My understanding has always been that any CMOS I/O pin needs external ESD protection - since the on-chip protection diodes are only there to guard against ESD events during manufacture handling.
However, I've taken apart a fair few devices over the years which directly connect CMOS and NMOS I/O pins to the outside world via DIN or D-sub connectors - with no protection at all. This is not just hobbyist gear - I've seen it routinely in high-priced commercial gear (£1000+). This is especially true of older equipment (late 80s to late 90s).
So, am I going overboard with trying to protect every I/O pin with external components? Or could it be that these commercial designs are actually seriously flawed? Could it be that output-only pins are less vulnerable to ESD than I/O or input pins? (although I have seen inputs exposed in this fashion too)
More specifically, I'm embarking on a project where I will need to connect eight MCU I/O pins to a D-sub connector - without any series resistance. I considered using eight TVS diodes for protection, but this appears to be inadequate - even if the TVS clamps at 6 volts, that's still one volt higher than the power supply. A heavy current will therefore flow through the ESD diodes in the MCU. This could destroy the I/O pin, or latch the chip up.
My fallback position is to use 16 external schottky diodes to clamp to the power rails, but that's a lot of parts on a small board. It's my understanding that it will completely guard against latch-up - an external schottky can have a much lower voltage drop at several amps.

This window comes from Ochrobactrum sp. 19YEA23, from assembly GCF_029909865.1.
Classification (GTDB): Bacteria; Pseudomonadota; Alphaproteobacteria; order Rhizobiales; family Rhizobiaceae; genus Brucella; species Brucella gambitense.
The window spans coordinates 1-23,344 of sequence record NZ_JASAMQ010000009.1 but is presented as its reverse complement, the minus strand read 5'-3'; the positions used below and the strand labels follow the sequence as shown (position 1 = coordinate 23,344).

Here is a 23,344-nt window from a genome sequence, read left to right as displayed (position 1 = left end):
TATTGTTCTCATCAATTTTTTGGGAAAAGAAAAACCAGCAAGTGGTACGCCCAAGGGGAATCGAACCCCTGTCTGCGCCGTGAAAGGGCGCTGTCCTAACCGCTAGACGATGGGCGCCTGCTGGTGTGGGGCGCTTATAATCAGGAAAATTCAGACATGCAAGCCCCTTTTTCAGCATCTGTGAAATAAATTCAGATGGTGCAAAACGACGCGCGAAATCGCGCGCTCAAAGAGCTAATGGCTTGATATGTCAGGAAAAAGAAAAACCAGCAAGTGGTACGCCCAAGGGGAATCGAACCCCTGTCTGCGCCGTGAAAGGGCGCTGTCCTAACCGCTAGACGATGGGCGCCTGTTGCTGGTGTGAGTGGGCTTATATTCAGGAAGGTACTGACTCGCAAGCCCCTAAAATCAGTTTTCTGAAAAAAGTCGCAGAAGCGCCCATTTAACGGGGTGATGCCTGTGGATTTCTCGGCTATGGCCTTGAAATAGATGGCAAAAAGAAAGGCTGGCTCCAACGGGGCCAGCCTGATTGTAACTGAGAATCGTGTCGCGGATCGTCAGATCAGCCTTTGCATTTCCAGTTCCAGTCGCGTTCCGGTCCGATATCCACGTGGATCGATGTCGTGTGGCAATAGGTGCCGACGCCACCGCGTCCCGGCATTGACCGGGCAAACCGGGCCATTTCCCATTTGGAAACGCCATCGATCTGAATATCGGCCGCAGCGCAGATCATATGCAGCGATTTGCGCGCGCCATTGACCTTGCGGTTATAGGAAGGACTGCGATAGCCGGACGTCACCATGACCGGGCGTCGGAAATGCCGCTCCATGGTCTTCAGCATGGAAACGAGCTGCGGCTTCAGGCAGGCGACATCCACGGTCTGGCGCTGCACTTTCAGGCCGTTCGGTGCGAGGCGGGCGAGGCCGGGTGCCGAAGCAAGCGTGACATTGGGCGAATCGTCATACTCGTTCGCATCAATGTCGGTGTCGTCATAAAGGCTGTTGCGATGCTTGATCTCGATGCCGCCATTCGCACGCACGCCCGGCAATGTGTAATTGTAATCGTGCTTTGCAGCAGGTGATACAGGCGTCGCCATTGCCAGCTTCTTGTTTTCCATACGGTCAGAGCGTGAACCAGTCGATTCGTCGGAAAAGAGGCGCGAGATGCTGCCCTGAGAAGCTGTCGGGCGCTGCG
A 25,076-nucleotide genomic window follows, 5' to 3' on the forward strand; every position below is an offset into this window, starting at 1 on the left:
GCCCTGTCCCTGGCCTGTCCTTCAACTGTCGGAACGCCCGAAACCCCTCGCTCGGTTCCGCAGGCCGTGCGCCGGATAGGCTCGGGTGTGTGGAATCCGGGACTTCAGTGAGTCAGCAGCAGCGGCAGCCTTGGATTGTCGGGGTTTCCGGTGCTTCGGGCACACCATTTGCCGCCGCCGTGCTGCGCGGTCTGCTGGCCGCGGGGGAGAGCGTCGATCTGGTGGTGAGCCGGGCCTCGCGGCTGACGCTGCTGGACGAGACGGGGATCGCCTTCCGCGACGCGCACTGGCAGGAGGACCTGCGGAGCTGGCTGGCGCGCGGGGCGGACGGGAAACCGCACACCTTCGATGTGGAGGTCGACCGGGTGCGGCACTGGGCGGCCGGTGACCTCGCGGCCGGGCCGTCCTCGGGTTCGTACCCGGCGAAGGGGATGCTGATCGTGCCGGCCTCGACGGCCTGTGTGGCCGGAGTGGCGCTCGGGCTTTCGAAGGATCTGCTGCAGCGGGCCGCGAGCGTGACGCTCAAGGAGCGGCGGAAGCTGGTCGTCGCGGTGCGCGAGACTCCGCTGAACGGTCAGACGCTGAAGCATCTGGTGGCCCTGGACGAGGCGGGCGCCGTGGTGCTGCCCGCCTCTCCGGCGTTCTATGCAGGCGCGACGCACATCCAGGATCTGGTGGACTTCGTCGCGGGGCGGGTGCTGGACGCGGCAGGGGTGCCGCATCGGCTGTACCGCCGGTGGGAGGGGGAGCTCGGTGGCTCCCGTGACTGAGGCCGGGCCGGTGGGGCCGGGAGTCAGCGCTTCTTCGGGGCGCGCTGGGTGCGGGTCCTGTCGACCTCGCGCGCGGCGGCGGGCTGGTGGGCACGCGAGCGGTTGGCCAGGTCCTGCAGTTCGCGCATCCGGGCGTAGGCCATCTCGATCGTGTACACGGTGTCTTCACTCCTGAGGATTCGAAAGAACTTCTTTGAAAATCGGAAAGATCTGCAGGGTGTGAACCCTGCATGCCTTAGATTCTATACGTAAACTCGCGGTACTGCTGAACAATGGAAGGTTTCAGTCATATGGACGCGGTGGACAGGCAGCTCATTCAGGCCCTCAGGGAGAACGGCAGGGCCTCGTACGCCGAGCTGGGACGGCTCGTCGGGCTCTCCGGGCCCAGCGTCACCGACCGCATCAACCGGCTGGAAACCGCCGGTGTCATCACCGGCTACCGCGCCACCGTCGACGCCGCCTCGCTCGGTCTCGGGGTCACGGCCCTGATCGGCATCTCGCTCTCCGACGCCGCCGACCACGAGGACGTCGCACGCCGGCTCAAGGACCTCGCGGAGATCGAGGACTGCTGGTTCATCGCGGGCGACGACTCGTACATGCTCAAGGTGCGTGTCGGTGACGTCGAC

I considered the use of a 74S1053 schottky diode array since that can clamp 16 lines. But unfortunately, the device is designed for bus termination rather than ESD protection. It has a rather high forward voltage drop at significant currents. Assuming an ESD event could see currents in the order of several amps, the voltage across the diode will rise to a couple of volts. This would force current to flow through the MCU's internal protection diodes, with all the ill effects this could cause. But is there something I'm overlooking here? Could the 74S1053 be a viable option?
Like a lot of CMOS chips, the MCU datasheet specifies that the inputs should not deviate outside the supply rails by more than 0.3 volts. The clamping diode current is limited to 20mA. I've seen first-hand a CMOS chip latching up and crowbarring the supply due to current flowing through the protection diodes - so I'm very keen to avoid this happening.
What are the "best practices" in a situation like this? Would adding RFI filter components to the I/O help? I've heard it said that series resistance sometimes guards against ESD since it creates a lowpass filter with the I/O pin capacitance - but I can't really afford any extra series resistance. I'd also like to guard against a 5V input being applied while the device is powered-down - so it looks like I'll need diodes to Vcc at the very least. But the device only draws a few mA so it could probably survive being powered through the internal diodes. But there could be a current spike when first connected, while the decoupling capacitor charges up.